Progressive Overload & What To Do If You Get Frustrate

Jonathan Levi
A free video tutorial from Jonathan Levi
Author, Top Instructor (>250K), Keynote Speaker, & Podcaster
4.5 instructor rating • 18 courses • 303,562 students

Lecture description

In this lecture, we learn about the training methodology used throughout the course, and some different strategies to combat frustration.

Learn more from the full course

Become a SuperLearner® 2: Learn Speed Reading & Boost Memory

The original course to learn faster & more easily using the skills of the worlds fastest readers & memory record holders

05:12:01 of on-demand video • Updated October 2021

  • Learn to read roughly 3 times the speed of an average college graduate, with above-average comprehension and retention
  • Master the exact same skills that win World Championships in Memorization - skills that can teach you to memorize thousands of data points in order
  • Learn how to process and internalize information in a highly-effective way, and how to apply this teaching to any skill you wish to learn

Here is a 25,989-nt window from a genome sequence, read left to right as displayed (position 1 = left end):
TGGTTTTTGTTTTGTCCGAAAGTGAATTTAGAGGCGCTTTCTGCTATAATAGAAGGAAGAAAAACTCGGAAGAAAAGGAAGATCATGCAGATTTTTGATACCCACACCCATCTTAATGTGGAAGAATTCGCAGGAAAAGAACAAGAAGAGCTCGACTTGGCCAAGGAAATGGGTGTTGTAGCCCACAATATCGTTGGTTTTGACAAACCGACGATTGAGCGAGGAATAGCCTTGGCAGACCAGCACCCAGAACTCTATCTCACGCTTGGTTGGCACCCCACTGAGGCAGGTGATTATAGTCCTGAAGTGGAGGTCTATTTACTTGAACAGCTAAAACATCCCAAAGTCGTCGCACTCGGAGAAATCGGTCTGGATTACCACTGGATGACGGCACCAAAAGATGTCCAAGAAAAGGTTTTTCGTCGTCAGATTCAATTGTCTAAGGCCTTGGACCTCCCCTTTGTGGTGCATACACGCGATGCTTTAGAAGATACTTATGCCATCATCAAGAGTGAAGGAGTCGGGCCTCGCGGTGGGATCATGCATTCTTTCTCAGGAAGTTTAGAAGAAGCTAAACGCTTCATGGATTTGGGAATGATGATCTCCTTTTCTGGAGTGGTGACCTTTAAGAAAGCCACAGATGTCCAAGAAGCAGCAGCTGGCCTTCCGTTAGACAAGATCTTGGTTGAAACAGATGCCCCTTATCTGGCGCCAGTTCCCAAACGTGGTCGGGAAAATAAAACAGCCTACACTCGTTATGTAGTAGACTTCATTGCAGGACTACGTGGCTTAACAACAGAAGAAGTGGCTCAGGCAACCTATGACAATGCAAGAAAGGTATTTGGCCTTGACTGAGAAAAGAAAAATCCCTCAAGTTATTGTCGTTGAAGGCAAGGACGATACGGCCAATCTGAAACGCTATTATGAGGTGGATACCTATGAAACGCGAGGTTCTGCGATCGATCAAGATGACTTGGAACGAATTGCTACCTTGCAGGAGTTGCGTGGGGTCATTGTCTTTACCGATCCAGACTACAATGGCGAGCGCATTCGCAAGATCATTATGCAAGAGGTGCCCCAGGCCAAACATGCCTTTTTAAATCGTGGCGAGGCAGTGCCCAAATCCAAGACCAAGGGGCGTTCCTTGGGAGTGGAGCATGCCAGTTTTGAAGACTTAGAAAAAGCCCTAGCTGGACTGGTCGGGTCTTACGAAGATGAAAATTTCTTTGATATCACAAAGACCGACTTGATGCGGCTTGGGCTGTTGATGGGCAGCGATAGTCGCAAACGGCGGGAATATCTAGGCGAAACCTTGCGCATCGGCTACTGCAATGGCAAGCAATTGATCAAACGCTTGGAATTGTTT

English [Auto] In this course, you're going to be relearning how to learn. Now, I'm sure you already know how to learn or you wouldn't be where you are today. But to be honest, a lot of the things you know about learning and reading and memory, well, they've got to go. This can be really frustrating. After all, these are habits you've probably had for decades. At first, it's going to feel a lot like learning to walk on your hands. Throughout the course, we're going to be using a training methodology called progressive overload, progressive overload is a fundamental principle at the core of all strength and fitness training, and it's applicable to your mental skills as well. The basic idea is to always be training near or just below your limits. You always lift weights that are relatively heavy or run at a pace that is relatively challenging, by doing this, you avoid the injury and the damage and the frustration that could result in training beyond your limits. But you also avoid getting stuck in a rut by not pushing yourself enough. Most importantly, every time you progress, you immediately increase the level of intensity to maintain your progress. There are a few fundamental principles that make progressive overload work, such as periodization or rest periods and variations in intensity and volume of training, but you can leave all of that up to us. What you need to know is that you're going to be training near or at your level of comfort, and that's by design. Your job as a student is simply to be aware of your current level, to make sure that you're not training above or below it, and to vary the intensity, to suit your needs and your progress on our end. We'll give you the tools and metrics to diagnose if your training is right in that sweet spot. Now, I don't want to sugarcoat it. The truth is that some frustration and struggle is unavoidable, but this actually works in our favor. As my friend Peter S. Brown, author of the book Make It Stick, The Science of Successful Learning, says when learning comes easily, it doesn't stick. Sure, these methods are going to make it easier and more fun than ever before to learn new information, but that doesn't mean that it's going to be effortless. We want you to work hard in this course, but we don't want you to be frustrated or to feel beat down. So here are a few things we're going to do together to prevent that frustration. The first thing you're going to do is to complete the goals and progress worksheet and posted publicly near your desk, we want you to identify the three to five goals you have for this course, as well as the reasons you want to accomplish those goals. But be specific, a goal like read faster, it doesn't tell you much, but a goal like read seven hundred words per minute with 80 percent retention by November of this year. That's right. On the money. These goals are a key aspect of your motivation. And as you're going to learn when we discuss adult andrology theory and educational psychology, that's a big part of the accelerated learning process by itself. The next thing we want you to do to avoid frustration is to check out the articles in the PDF syllabus. One is about something called the Pomodoro technique, which is a method used to prevent fatigue and frustration. Basically, you'll train for twenty to twenty five minutes and then take a five minute break and then train for another twenty to twenty five minutes and then take another five minute break after four pomodoro or twenty to twenty five minute periods, you'll take a longer break, a 15 to 30 minutes. This method has been proven to be one of the most effective ways to maintain focus and creativity. So check it out. There's also an article by Dr. Lev on how to avoid headaches and mental fatigue, which is definitely worth checking out. Next up, we've included a bunch of lectures and interviews with some world class super learners from all over the world, from people like Tim Ferriss to memory champions and hyper polyglots. What makes these lectures great for eliminating frustration is that each of these super learners will openly admit that they're not a particular genius and that you can learn to do what they do easily. Any time you feel frustrated, check out one of these supplementary materials and you'll be completely inspired. They'll also remind you that you can do this with a little hard work and the proper techniques. Lastly, we just want to remind you that the super Lerner community is here to help, if you have a question or feel frustrated or get stuck, you always are encouraged to post in the course Facebook group where thousands of super learners from all over the world, including myself and Dr. Love, are happy to help you along. OK, enough with all the introductions and formalities. Right. Let's dive in already. First, make sure to check the PDF syllabus for this lectures homework, because you already have some important assignments and recommended materials to start working on. Once you've done that, the next lecture is going to be a diagnostic worksheet which you'll use to measure your baseline reading speed and comprehension level. Get ready, guys. It's going to be a super fun ride. OK, everyone, before we move on to the next section, I just want to let you know that pretty soon Udemy is going to ask you if you would like to leave a review and if you could just take a quick second and go ahead and leave us a review. We would really appreciate it because it boosts our credibility, helps us bring in more students, which helps us build even better courses. And by the way, if you've had anything less than an absolutely perfect experience, then just go ahead and send us a message and we'll actually go ahead and improve that part of the course for you anyway. We really, really appreciate it. And let's move on.